Health

Wednesday 1 October 2014

One slice of bread can have more salt than bag of crisps

There can be more salt in a single slice of bread than in a packet of crisps.

There can be more salt in a single slice of bread than in a packet of crisps.

A survey by the Irish Independent has found that processed bread still packs a salty punch despite efforts to make it healthier.

We found that a single slice contains as much as 0.7g of salt which is higher than some packets of salt and vinegar crisps containing 0.5g.

But while health-conscious parents avoid putting crisps in their children's lunchbox – and many schools ban them – a child's sandwich could contain as much as 1.4g of salt even before you add any filling.

The finding comes after a study last week showed children are eating an unhealthy amount of salt and a third of it comes from bread and cereal.

The UK study published in the journal 'Hypertension' found children ranging from five years old to teenagers consumed 25pc more salt each day than the recommended limits for their age groups.

People are recommended to cut their salt intake because of the strong links between excessive consumption and high blood pressure which can lead to heart disease and stroke.

We found that Brennans Batch white loaf had the most salt at 0.74g per slice and was also high in calories and low in fibre. Most of the breads we surveyed contained between 0.4g and 0.6g of salt per slice, with several brown breads at the upper end of this scale, although they had the benefit of being high in fibre.

The Food Safety Authority of Ireland (FSAI) said that salt levels in bread had been cut by between 18 and 30pc in the last 10 years and it would monitor continuing industry efforts to reduce this.

FSAI director of food science Dr Wayne Anderson said processed bread did require the addition of some salt and parents needed to be aware this was the case, and reduce intake if necessary.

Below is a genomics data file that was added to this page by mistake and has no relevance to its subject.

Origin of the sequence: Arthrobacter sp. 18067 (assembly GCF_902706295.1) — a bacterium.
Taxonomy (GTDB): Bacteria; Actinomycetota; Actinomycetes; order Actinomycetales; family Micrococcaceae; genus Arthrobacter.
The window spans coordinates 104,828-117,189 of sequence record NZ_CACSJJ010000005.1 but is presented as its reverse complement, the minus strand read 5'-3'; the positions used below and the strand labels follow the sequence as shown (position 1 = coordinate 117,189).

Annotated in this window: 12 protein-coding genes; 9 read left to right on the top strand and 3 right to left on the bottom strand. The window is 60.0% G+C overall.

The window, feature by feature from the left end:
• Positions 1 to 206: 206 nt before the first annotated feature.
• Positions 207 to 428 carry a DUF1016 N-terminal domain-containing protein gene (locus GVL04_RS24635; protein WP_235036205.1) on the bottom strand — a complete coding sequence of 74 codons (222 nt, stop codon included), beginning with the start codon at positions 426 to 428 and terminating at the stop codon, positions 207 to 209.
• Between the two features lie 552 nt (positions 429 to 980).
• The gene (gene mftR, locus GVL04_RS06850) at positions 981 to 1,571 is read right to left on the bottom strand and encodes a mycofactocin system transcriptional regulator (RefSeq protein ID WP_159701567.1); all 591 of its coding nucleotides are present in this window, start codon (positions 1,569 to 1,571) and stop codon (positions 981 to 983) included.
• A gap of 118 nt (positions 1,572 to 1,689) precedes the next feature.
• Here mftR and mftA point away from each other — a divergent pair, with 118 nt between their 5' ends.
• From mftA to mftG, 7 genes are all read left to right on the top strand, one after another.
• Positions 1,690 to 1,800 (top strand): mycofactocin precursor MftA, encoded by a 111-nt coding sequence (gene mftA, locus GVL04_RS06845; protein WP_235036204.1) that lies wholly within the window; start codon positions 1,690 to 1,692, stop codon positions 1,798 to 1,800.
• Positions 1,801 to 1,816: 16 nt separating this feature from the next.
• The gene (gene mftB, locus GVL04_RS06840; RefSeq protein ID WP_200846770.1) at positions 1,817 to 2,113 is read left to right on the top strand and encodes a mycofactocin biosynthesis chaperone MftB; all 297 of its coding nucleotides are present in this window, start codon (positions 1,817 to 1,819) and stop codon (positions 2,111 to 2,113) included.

SUBSTITUTES

"You could substitute other carbs such as pasta a few times a week, or choose smaller portion sizes or thin slices rather than the doorstep variety," he said.

Food and Drink Industry Ireland (FDII) director Paul Kelly said the food industry had worked with the FSAI to reduce salt levels in foodstuffs over the last decade, resulting in a 1.1g reduction in average daily adult intake.

"It has seen a 18-20pc reduction in the salt content of bread since the start of the salt reduction programme and Ireland now has one of the lowest salt levels in bread in the world," he said.

"Salt is a key ingredient in the baking of all bread, for dough formation and fermentation, adding flavour and it has a role to play in shelf life."

The food industry would collaborate with government to monitor the impact of reformulation on an ongoing basis over the next five years, he said.

The recommended daily salt limit for children ranges from 1g to 6g depending on age.

Brennans said its batch loaf weighs 67g per slice which was twice the size of a regular slice of bread, but its salt content per 100g was the same as a family pan and up to 30pc lower than other batch loaves.

Irish Independent

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